United States District Court, D. Idaho
In re RYAN CLIFFORD BRADFORD and JUDY KAY BRADFORD, dba PITCHFORK CATTLE CO., Debtors.
BANK OF EASTERN OREGON, a national banking association, Defendant. RYAN CLIFFORD BRADFORD and JUDY KAY BRADFORD, dba PITCHFORK CATTLE CO., Plaintiffs,
MEMORANDUM DECISION AND ORDER
Lynn Winmill U.S. District Court Judge
the Court is Plaintiff Ryan and Judy Bradford's Motion to
Withdraw the Reference (Dkt. 1) and Motion to Transfer Venue
(Dkt. 4). The Court will grant the motion to withdraw the
reference to the extent plaintiffs ask the Court to withdraw
the reference when the case is ready for trial but will deny
the motion to the extent an immediate withdrawal is sought.
The bankruptcy court will preside over all pretrial matters
in the proceeding, including the pending motion to transfer
November 2017, Ryan and Judy Bradford filed a chapter 12
bankruptcy petition in this District. A plan of
reorganization has not been confirmed, and the bankruptcy
court has sua sponte scheduled a dismissal hearing
for January 9 and 10, 2019. Several months before that
hearing was scheduled, the Bradfords filed an adversary
complaint against one of their creditors, the Bank of Eastern
Oregon (“BEO” or “the bank”). The
Bradfords now ask this Court to withdraw the reference and
transfer the adversary proceeding to the District of Oregon.
The Adversary Complaint
their adversary complaint, the Bradfords allege various
state-law claims against BEO, including breach of contract,
fraud, breach of fiduciary duty, negligence, unjust
enrichment, intentional interference with economic relations,
accounting, and defamation. The claims are based on the
following alleged facts:
Bradfords operate a cattle ranch in Malheur County, Oregon.
For several years, they financed their operation with loans
from BEO. Every year between June 2010 and March 2016, the
bank approved a revolving line of credit. The Bradfords would
use monies they received from cattle sales to pay down their
loans. The Bradfords remained current on their loan
obligations, and as of November 2015 the bank had been paid
in full for all previous loans.
March 2016, BEO issued the seventh - and what turned out to
be the final - operating loan for $788, 000. At that time,
the Bradfords also needed another $240, 000 to repay a loan
from the Producers Livestock Marketing Association (the
“Producers”). The Bradfords had purchased cattle
from the Producers on credit and the $240, 000 owed to
Producers represented an operating loss. See Adversary
Compl., Bankr. Dkt. 1, ¶ 36. The bank issued a
$201, 000 loan to cover this loss, with instructions to the
Bradfords to use their operating loan to make up the
six months later, in September 2016, the Bradfords needed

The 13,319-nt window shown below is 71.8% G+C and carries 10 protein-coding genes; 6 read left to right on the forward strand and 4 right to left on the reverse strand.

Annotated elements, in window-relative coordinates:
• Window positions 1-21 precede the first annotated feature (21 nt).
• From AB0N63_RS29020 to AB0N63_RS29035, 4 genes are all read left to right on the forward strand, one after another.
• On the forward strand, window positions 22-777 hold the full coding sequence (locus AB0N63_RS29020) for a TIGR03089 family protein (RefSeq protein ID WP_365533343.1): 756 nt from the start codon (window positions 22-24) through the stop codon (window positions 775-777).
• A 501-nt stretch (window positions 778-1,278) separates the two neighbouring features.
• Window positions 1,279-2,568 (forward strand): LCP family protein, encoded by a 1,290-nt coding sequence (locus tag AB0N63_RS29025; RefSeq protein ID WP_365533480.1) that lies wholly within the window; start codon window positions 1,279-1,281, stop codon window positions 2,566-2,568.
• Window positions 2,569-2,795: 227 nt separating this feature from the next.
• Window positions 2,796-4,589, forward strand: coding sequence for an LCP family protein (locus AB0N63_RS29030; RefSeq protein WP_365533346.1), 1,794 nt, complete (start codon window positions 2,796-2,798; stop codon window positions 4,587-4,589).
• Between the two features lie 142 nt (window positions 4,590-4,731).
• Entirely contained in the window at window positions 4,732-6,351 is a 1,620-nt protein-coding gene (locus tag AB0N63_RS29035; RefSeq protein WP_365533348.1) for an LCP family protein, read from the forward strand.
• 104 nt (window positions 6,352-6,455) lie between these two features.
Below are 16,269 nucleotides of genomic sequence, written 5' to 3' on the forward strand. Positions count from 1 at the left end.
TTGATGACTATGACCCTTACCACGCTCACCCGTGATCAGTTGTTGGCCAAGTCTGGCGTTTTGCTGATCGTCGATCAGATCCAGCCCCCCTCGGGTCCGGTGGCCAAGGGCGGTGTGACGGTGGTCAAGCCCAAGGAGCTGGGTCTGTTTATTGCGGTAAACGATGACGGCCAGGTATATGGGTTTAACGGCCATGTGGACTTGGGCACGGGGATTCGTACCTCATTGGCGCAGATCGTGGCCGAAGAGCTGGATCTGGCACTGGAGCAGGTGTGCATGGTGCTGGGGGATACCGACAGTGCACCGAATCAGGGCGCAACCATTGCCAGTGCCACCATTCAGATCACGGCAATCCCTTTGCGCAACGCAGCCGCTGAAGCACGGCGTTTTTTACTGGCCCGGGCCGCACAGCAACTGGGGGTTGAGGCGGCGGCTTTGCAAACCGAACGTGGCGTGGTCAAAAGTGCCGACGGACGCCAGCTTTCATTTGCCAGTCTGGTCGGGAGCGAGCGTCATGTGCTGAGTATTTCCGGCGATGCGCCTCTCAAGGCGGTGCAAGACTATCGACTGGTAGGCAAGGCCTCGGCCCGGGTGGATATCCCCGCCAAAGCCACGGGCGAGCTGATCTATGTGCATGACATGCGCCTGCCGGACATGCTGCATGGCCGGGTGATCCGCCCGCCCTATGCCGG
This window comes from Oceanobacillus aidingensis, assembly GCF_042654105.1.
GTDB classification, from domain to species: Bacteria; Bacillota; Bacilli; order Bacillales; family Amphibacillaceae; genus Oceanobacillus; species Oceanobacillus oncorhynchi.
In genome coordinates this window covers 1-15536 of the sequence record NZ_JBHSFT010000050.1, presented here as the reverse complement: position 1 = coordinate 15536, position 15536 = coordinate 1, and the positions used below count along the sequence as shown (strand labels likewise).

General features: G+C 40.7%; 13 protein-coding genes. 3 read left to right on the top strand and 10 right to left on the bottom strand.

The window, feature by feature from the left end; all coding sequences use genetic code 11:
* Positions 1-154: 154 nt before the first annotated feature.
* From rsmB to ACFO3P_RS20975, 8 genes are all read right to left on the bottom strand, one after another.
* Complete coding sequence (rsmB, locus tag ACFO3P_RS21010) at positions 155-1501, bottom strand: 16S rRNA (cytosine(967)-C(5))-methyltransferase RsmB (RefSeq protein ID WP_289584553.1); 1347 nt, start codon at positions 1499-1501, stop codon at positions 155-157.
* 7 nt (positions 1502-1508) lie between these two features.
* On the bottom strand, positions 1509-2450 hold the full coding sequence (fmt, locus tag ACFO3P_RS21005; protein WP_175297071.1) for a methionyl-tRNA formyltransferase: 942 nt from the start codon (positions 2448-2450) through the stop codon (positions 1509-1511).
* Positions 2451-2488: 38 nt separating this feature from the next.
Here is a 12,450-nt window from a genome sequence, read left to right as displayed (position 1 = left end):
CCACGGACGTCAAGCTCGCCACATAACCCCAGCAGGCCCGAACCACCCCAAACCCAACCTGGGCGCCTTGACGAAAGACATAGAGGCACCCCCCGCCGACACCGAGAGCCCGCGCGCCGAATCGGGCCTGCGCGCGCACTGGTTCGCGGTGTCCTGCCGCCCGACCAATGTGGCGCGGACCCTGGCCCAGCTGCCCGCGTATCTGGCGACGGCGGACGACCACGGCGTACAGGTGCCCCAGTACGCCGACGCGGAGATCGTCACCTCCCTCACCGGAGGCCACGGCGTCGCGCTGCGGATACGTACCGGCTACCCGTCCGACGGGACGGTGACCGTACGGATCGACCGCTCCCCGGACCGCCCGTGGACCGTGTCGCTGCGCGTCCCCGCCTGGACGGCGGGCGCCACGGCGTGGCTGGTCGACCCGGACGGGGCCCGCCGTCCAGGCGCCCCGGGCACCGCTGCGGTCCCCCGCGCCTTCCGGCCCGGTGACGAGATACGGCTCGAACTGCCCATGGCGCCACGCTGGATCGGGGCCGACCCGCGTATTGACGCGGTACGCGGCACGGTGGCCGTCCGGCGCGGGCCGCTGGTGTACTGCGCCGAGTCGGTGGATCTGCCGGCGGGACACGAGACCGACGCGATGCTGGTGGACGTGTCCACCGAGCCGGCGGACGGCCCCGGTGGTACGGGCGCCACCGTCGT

another $220, 000 to purchase cattle feed. The bank agreed to
lend this amount, but only if the Bradfords secured the loan
with real estate. The Bradfords report that this was unusual,
given that the bank had not previously secured its loans with
real estate. Id. ¶ 42.
Bradfords agreed to execute a deed of trust for the $220, 000
loan, but when they showed up at the title company to sign
the papers, they were surprised to discover that
BEO was attempting to obtain additional security not just for
the $220, 000 loan, as BEO had represented to them. Instead,
and contrary to BEO's representation, BEO prepared
paperwork for additional security that was for all
of the outstanding obligations by the Bradfords with BEO. BEO
did not inform the Bradfords of this unexpected change.
Furthermore, the additional security was not limited to their
business related real estate, but included their personal
residence. This was contrary to the express representations
by BEO when the $220, 000 loan was discussed and verbally
Id. ¶ 43.
Bradfords initially refused to sign the deeds but said they
eventually did so because of the imminent need to purchase
feed and because they did not have sufficient time to explore
other financing options. Id. ¶ 46. They also
believed that because they had now signed over all their real
estate to the bank, the bank would later renew the operating
line of credit.
Bradfords thus obtained additional funds for cattle feed
during the fall, but the winter of 2016-17 was extremely
severe, which resulted in a need for substantially more feed
than in a normal year. In February 2017, the Bradfords asked
the bank for an additional loan to purchase more feed.
bank responded by asking Ryan Bradford to come meet with his
loan officer to renew the line of credit. Mr. Bradford met
with the BEO loan officer and other bank representatives on
two occasions and both times, bank representatives assured
him that BEO “was an agricultural bank and that they
were in it for the long haul.” ¶ 58.
third meeting, however, BEO loan officers told Mr. Bradford
that the bank would not renew the operating line of credit
unless Bradford put his cattle under contract. Id.
¶ 68. Mr. Bradford did as the bank requested, even
though this was not his normal practice. In years past he had
been able to get better prices by selling the cattle later.
Regardless, he put cattle under contract because he needed to
renew the line of credit.
Mr. Ryan had the contracts in hand, he reported back to the
bank, fully expecting that the line of credit would be
renewed. But plaintiffs report that the bank reneged on its
promise to renew the line of credit and also told Mr. Ryan to
“‘break all contracts and hedges' and
‘sell the cattle.'” Id. ¶ 77.
Mr. Bradford refused to do so; he says if ...